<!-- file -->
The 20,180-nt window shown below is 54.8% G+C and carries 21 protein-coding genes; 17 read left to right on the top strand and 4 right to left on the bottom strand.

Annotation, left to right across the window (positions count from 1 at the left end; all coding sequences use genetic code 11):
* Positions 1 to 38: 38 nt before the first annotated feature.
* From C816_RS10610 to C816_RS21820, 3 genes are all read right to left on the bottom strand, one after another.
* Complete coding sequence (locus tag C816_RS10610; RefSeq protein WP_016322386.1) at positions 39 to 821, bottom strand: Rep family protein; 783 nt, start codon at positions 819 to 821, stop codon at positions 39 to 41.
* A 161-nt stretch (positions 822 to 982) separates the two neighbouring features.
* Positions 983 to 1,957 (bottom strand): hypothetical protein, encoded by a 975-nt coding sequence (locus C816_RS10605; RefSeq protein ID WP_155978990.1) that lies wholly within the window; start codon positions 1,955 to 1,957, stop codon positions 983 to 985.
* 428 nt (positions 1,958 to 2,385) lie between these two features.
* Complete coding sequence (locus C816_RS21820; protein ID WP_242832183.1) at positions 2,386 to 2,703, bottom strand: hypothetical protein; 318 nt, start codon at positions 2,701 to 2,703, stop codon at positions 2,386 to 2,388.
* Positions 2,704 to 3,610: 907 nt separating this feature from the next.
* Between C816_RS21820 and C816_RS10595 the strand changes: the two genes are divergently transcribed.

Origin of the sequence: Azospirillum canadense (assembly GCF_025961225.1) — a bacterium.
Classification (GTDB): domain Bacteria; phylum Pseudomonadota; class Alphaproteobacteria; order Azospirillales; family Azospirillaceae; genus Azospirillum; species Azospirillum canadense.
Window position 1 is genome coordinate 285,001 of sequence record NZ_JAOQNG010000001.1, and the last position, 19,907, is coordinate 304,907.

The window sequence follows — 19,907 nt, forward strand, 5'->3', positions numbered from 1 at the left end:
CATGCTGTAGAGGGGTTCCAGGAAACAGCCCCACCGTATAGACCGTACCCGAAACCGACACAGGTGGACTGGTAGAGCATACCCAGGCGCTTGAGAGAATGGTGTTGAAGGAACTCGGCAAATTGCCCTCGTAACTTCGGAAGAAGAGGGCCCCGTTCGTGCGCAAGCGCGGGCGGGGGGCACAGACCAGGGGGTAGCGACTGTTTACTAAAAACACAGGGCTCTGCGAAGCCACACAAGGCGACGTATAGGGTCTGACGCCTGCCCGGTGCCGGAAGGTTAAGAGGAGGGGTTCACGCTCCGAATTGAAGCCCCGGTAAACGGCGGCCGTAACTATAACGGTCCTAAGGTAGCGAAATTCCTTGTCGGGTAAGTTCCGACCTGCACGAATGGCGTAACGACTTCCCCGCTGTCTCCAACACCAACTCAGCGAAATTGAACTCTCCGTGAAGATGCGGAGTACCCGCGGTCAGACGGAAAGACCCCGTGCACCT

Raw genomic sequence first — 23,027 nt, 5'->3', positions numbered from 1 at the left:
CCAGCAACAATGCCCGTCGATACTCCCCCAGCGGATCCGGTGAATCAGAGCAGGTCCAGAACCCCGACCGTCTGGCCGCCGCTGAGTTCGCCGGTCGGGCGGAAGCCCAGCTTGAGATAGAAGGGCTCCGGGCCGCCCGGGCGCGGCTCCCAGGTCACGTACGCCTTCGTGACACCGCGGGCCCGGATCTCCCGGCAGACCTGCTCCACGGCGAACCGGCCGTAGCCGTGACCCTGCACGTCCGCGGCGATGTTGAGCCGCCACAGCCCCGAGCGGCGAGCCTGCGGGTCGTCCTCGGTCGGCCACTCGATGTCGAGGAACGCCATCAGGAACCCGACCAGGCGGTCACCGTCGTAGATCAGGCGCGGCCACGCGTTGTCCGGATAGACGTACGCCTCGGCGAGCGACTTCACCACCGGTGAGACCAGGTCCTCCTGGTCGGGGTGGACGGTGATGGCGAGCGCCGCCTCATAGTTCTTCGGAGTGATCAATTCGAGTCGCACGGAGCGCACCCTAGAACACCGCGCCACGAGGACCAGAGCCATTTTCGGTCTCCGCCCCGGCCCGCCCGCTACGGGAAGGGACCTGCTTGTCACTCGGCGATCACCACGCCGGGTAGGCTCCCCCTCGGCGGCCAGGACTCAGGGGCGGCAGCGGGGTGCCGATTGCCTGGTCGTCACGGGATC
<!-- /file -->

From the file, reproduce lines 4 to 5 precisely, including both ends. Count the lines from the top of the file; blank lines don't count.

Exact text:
* From C816_RS10610 to C816_RS21820, 3 genes are all read right to left on the bottom strand, one after another.
* Complete coding sequence (locus tag C816_RS10610; RefSeq protein WP_016322386.1) at positions 39 to 821, bottom strand: Rep family protein; 783 nt, start codon at positions 819 to 821, stop codon at positions 39 to 41.